You are my new hero. This post was just the inspiration I needed. Thanks!

  • All I can say is wow. Thank you for reminding me it’s all about having fun too. We forget that sometimes.

  • Saransh Kataria

    I too am going to start cross posting my blog posts to medium and linkedin and see how it goes from there. Wrote a post about it on my blog too.
    http://wisdomgeek.com/blogging/cross-post-medium-linkedin-blog/
    And I intend to track it and view the analytics for the platforms as well

  • iftasham

    This may not be good for SEO purposes. And I may change my strategy in the future. But for now, my goal is to “become omnipresent” as Grant Cardone calls it. I want to increase my odds of getting my writing in front of the right readers and potential collaborators.
    UFC 200 Tickets

  • Definitely one of the best post I’ve read. Just realize we can re-published our articles on Medium. I though we need to write a new ones like guest blogging. How about attribution when copy paste our articles on Medium? Is it we simply link back as a source?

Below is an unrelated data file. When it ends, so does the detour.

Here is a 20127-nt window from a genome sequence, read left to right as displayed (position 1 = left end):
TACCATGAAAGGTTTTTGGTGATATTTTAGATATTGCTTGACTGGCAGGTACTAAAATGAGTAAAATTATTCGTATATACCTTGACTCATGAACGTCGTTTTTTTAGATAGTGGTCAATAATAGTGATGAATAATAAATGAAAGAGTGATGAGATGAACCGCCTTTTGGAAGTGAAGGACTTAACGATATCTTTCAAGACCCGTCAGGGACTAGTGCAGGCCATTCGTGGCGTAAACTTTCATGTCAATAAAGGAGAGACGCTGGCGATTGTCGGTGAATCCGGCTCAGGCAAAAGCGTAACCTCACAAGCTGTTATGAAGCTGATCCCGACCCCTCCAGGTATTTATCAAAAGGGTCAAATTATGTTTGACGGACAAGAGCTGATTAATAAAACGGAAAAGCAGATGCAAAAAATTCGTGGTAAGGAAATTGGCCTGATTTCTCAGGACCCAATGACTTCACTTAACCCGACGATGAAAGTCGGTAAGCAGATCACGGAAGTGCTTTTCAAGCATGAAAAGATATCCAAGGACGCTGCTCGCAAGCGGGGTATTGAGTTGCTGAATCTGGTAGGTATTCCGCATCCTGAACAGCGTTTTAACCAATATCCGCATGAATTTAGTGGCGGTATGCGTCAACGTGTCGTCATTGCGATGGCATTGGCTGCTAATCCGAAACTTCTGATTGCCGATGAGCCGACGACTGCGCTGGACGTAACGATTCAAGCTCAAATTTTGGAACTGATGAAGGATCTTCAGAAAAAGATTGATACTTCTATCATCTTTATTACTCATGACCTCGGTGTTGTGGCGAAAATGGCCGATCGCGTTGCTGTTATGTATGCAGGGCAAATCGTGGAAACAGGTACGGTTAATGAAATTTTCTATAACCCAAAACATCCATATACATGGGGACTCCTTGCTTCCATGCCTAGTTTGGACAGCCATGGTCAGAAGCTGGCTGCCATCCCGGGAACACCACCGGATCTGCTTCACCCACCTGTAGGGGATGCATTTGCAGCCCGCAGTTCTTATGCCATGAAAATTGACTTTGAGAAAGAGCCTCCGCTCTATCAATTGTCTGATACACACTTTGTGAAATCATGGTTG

Let me know.
    Thanks!

  • Great informatiom. Medium.com looks cool for driving traffic to the website. let us check and work out on this. Have a look on this link seo company

  • A very inspiring and great read! I’ve been writing and publishing content almost every single day, still waiting for my flush of subscribers to come. 🙂

  • Will Chou

    Amazing thanks so much